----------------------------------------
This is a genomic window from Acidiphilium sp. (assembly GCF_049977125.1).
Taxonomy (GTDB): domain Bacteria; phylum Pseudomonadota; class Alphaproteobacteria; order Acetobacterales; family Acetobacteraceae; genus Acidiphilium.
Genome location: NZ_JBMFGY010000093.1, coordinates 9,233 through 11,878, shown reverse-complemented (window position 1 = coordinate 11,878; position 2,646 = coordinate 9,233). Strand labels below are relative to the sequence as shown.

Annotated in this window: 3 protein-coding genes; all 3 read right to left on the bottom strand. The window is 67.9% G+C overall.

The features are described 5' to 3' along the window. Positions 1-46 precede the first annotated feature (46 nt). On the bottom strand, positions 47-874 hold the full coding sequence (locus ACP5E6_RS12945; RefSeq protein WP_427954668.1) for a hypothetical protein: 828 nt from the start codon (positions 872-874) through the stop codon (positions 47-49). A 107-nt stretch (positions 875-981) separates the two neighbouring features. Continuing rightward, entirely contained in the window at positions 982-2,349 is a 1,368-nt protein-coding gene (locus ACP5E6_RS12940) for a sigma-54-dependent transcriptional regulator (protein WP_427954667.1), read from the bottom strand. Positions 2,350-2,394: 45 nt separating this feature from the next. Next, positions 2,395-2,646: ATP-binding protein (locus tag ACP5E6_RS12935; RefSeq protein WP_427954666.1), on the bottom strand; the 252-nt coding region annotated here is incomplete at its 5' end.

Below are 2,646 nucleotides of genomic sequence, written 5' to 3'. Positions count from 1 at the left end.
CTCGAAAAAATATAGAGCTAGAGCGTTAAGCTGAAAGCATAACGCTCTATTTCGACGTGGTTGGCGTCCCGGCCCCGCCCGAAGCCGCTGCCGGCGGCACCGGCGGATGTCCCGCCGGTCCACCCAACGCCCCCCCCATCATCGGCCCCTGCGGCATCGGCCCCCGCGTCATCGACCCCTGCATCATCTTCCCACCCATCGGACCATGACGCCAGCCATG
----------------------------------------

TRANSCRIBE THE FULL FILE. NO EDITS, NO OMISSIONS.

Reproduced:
This is a genomic window from Acidiphilium sp. (assembly GCF_049977125.1).
Taxonomy (GTDB): domain Bacteria; phylum Pseudomonadota; class Alphaproteobacteria; order Acetobacterales; family Acetobacteraceae; genus Acidiphilium.
Genome location: NZ_JBMFGY010000093.1, coordinates 9,233 through 11,878, shown reverse-complemented (window position 1 = coordinate 11,878; position 2,646 = coordinate 9,233). Strand labels below are relative to the sequence as shown.

Annotated in this window: 3 protein-coding genes; all 3 read right to left on the bottom strand. The window is 67.9% G+C overall.

The features are described 5' to 3' along the window. Positions 1-46 precede the first annotated feature (46 nt). On the bottom strand, positions 47-874 hold the full coding sequence (locus ACP5E6_RS12945; RefSeq protein WP_427954668.1) for a hypothetical protein: 828 nt from the start codon (positions 872-874) through the stop codon (positions 47-49). A 107-nt stretch (positions 875-981) separates the two neighbouring features. Continuing rightward, entirely contained in the window at positions 982-2,349 is a 1,368-nt protein-coding gene (locus ACP5E6_RS12940) for a sigma-54-dependent transcriptional regulator (protein WP_427954667.1), read from the bottom strand. Positions 2,350-2,394: 45 nt separating this feature from the next. Next, positions 2,395-2,646: ATP-binding protein (locus tag ACP5E6_RS12935; RefSeq protein WP_427954666.1), on the bottom strand; the 252-nt coding region annotated here is incomplete at its 5' end.

Below are 2,646 nucleotides of genomic sequence, written 5' to 3'. Positions count from 1 at the left end.
CTCGAAAAAATATAGAGCTAGAGCGTTAAGCTGAAAGCATAACGCTCTATTTCGACGTGGTTGGCGTCCCGGCCCCGCCCGAAGCCGCTGCCGGCGGCACCGGCGGATGTCCCGCCGGTCCACCCAACGCCCCCCCCATCATCGGCCCCTGCGGCATCGGCCCCCGCGTCATCGACCCCTGCATCATCTTCCCACCCATCGGACCATGACGCCAGCCATG